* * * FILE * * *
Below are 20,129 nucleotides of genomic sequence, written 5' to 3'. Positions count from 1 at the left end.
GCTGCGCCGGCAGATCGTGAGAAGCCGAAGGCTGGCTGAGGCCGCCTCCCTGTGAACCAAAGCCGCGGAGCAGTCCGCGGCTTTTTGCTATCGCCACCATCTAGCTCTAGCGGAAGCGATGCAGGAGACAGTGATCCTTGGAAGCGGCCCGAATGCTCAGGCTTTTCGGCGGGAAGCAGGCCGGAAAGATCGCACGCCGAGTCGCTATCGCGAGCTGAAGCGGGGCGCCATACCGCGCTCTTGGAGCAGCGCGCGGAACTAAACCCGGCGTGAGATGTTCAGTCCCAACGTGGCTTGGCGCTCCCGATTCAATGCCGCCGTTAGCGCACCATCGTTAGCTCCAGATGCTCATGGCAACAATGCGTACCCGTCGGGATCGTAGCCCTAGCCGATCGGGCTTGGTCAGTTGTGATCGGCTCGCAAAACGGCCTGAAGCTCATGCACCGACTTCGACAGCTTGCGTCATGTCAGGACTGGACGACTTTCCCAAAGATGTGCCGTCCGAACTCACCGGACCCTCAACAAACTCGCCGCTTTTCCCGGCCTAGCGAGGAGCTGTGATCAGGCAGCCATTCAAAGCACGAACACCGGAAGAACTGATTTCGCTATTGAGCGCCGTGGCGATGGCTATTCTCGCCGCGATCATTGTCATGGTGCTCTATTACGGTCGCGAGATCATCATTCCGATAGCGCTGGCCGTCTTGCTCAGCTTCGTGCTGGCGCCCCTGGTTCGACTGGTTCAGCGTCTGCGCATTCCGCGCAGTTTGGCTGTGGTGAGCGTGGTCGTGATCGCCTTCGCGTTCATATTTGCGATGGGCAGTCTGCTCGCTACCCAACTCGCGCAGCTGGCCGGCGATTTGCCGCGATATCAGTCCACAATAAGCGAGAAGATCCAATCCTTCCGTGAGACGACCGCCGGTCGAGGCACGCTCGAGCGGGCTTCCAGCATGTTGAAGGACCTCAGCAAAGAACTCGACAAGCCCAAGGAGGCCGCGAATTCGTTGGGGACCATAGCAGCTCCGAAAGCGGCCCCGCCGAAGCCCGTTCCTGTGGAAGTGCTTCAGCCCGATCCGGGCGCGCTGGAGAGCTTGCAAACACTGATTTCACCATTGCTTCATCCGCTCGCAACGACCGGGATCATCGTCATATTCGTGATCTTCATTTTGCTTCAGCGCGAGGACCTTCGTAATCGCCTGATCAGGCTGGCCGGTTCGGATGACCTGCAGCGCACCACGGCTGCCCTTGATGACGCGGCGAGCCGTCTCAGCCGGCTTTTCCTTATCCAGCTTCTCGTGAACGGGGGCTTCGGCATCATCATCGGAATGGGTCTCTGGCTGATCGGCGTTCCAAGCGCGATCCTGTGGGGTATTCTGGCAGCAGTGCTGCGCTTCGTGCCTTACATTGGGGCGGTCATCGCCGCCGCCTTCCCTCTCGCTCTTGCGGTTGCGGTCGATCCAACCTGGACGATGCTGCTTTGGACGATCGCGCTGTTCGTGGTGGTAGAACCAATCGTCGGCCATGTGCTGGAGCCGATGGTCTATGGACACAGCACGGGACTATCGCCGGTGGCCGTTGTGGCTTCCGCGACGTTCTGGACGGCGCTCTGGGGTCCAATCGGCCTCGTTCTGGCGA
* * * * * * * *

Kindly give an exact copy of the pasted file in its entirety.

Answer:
Below are 20,129 nucleotides of genomic sequence, written 5' to 3'. Positions count from 1 at the left end.
GCTGCGCCGGCAGATCGTGAGAAGCCGAAGGCTGGCTGAGGCCGCCTCCCTGTGAACCAAAGCCGCGGAGCAGTCCGCGGCTTTTTGCTATCGCCACCATCTAGCTCTAGCGGAAGCGATGCAGGAGACAGTGATCCTTGGAAGCGGCCCGAATGCTCAGGCTTTTCGGCGGGAAGCAGGCCGGAAAGATCGCACGCCGAGTCGCTATCGCGAGCTGAAGCGGGGCGCCATACCGCGCTCTTGGAGCAGCGCGCGGAACTAAACCCGGCGTGAGATGTTCAGTCCCAACGTGGCTTGGCGCTCCCGATTCAATGCCGCCGTTAGCGCACCATCGTTAGCTCCAGATGCTCATGGCAACAATGCGTACCCGTCGGGATCGTAGCCCTAGCCGATCGGGCTTGGTCAGTTGTGATCGGCTCGCAAAACGGCCTGAAGCTCATGCACCGACTTCGACAGCTTGCGTCATGTCAGGACTGGACGACTTTCCCAAAGATGTGCCGTCCGAACTCACCGGACCCTCAACAAACTCGCCGCTTTTCCCGGCCTAGCGAGGAGCTGTGATCAGGCAGCCATTCAAAGCACGAACACCGGAAGAACTGATTTCGCTATTGAGCGCCGTGGCGATGGCTATTCTCGCCGCGATCATTGTCATGGTGCTCTATTACGGTCGCGAGATCATCATTCCGATAGCGCTGGCCGTCTTGCTCAGCTTCGTGCTGGCGCCCCTGGTTCGACTGGTTCAGCGTCTGCGCATTCCGCGCAGTTTGGCTGTGGTGAGCGTGGTCGTGATCGCCTTCGCGTTCATATTTGCGATGGGCAGTCTGCTCGCTACCCAACTCGCGCAGCTGGCCGGCGATTTGCCGCGATATCAGTCCACAATAAGCGAGAAGATCCAATCCTTCCGTGAGACGACCGCCGGTCGAGGCACGCTCGAGCGGGCTTCCAGCATGTTGAAGGACCTCAGCAAAGAACTCGACAAGCCCAAGGAGGCCGCGAATTCGTTGGGGACCATAGCAGCTCCGAAAGCGGCCCCGCCGAAGCCCGTTCCTGTGGAAGTGCTTCAGCCCGATCCGGGCGCGCTGGAGAGCTTGCAAACACTGATTTCACCATTGCTTCATCCGCTCGCAACGACCGGGATCATCGTCATATTCGTGATCTTCATTTTGCTTCAGCGCGAGGACCTTCGTAATCGCCTGATCAGGCTGGCCGGTTCGGATGACCTGCAGCGCACCACGGCTGCCCTTGATGACGCGGCGAGCCGTCTCAGCCGGCTTTTCCTTATCCAGCTTCTCGTGAACGGGGGCTTCGGCATCATCATCGGAATGGGTCTCTGGCTGATCGGCGTTCCAAGCGCGATCCTGTGGGGTATTCTGGCAGCAGTGCTGCGCTTCGTGCCTTACATTGGGGCGGTCATCGCCGCCGCCTTCCCTCTCGCTCTTGCGGTTGCGGTCGATCCAACCTGGACGATGCTGCTTTGGACGATCGCGCTGTTCGTGGTGGTAGAACCAATCGTCGGCCATGTGCTGGAGCCGATGGTCTATGGACACAGCACGGGACTATCGCCGGTGGCCGTTGTGGCTTCCGCGACGTTCTGGACGGCGCTCTGGGGTCCAATCGGCCTCGTTCTGGCGA